GONZALEZ v. 17 MURRAY STREET CORPORATION

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Supreme Court, New York County, New York.

Santiago GONZALEZ, Plaintiff, v. 17 MURRAY STREET CORPORATION et al., Defendants.

Decided: July 27, 2001

Smith & Laquercia, L.L.P., New York City (Reed M. Podell of counsel), for BDB Development Corp., defendant. Lawrence Biondi, New York City, for plaintiff. Keller, O'Reilly & Watson, P.C., West Woodbury (Dana K. Palmieri of counsel), for 17 Murray Street Corporation, defendant.

Ordered that this motion by BDB Development Corp. (BDB) for an order granting it leave to renew its motion for summary judgment and upon such renewal for summary judgment dismissing the complaint and cross-claims on the ground that those claims are barred by Workers' Compensation Law § 11, is granted.   Plaintiff's cross-motion for summary judgment, made returnable one day prior to trial, is denied as untimely without prejudice to any application for a directed verdict that plaintiff may make at the time of trial.

This is a personal injury action alleging violations of Labor Law sections 240(1), 200 and 241(6).   The trial of this action, originally scheduled for October 2000 has been adjourned several times pending determinations by the Worker's Compensation Board as to whether defendant BDB was plaintiff's employer, and whether plaintiff's injuries were work related.   The Board recently concluded that BDB was plaintiff's employer and that plaintiff's injuries were work related.   Thus, plaintiff's claim against BDB is barred by Workers' Compensation Law § 11, and the complaint against that defendant must be dismissed.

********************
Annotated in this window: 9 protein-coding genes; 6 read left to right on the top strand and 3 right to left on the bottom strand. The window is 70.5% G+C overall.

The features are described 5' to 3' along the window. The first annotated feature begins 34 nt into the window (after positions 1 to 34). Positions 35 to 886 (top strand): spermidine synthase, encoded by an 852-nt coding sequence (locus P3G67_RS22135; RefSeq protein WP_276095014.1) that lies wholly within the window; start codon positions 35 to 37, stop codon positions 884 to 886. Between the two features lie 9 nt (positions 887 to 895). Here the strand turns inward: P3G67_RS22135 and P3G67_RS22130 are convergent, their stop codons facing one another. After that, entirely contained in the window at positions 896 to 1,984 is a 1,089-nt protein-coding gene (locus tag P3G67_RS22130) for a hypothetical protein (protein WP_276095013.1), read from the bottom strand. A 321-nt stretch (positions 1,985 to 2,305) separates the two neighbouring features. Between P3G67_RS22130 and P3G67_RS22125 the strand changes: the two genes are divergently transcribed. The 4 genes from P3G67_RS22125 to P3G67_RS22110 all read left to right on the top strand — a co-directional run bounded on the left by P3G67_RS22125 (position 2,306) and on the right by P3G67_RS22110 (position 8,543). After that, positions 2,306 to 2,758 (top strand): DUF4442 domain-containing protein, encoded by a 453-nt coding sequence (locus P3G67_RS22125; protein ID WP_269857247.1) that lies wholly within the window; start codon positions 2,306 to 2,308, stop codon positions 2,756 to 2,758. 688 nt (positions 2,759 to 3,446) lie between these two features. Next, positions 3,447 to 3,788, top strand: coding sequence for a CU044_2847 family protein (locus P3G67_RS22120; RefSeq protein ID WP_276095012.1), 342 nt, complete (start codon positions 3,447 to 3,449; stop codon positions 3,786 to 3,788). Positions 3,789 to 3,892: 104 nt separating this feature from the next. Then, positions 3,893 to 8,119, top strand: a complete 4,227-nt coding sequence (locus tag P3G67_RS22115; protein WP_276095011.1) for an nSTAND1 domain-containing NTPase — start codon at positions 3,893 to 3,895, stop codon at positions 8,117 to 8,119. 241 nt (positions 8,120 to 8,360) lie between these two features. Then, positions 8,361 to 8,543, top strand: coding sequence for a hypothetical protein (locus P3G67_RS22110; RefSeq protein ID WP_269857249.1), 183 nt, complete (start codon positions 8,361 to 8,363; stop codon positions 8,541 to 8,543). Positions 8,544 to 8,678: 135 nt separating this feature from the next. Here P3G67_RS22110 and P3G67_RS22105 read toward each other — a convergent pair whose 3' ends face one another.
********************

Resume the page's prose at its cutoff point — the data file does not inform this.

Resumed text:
BDB also argues here that by virtue of that statute, the cross-claim for indemnification asserted by co-defendant 17 Murray St., the owner of the premises, must also be dismissed since it is undisputed that plaintiff did not suffer a “grave injury”.   17 Murray St. opposes the motion, asserting that since it was not a party to the Workers' Compensation proceedings, it is not collaterally estopped from proving at trial that BDB was not plaintiff's employer.   Citing Liss v. Trans Auto Sys., 68 N.Y.2d 15, 505 N.Y.S.2d 831, 496 N.E.2d 851, 17 Murray St. argues that since it did not have notice of the proceedings and did not have an opportunity to participate, the outcome of that proceeding cannot have preclusive effect on it at the trial of this action where it seeks indemnification from BDB.

 I reject the notion that 17 Murray St. did not have notice of the Workers' Compensation proceedings.   Its awareness of those proceedings cannot be disputed.   The applications that were made to this court for an adjournment of the trial pending resolution of those proceedings were made jointly by defense counsel.   There is no reason to believe that if 17 Murray St.'s counsel had asked to be notified of specific dates and times of hearings and physical examinations that opposing counsel would not have provided such information.   And, there is certainly no indication here that 17 Murray St. desired to be a part of the proceedings, sought to interject itself into those proceedings in any manner and that any request to intervene or participate was rebuffed by the Workers' Compensation Board.   Rather, it appears that 17 Murray St. simply waited for the Board to render its determination.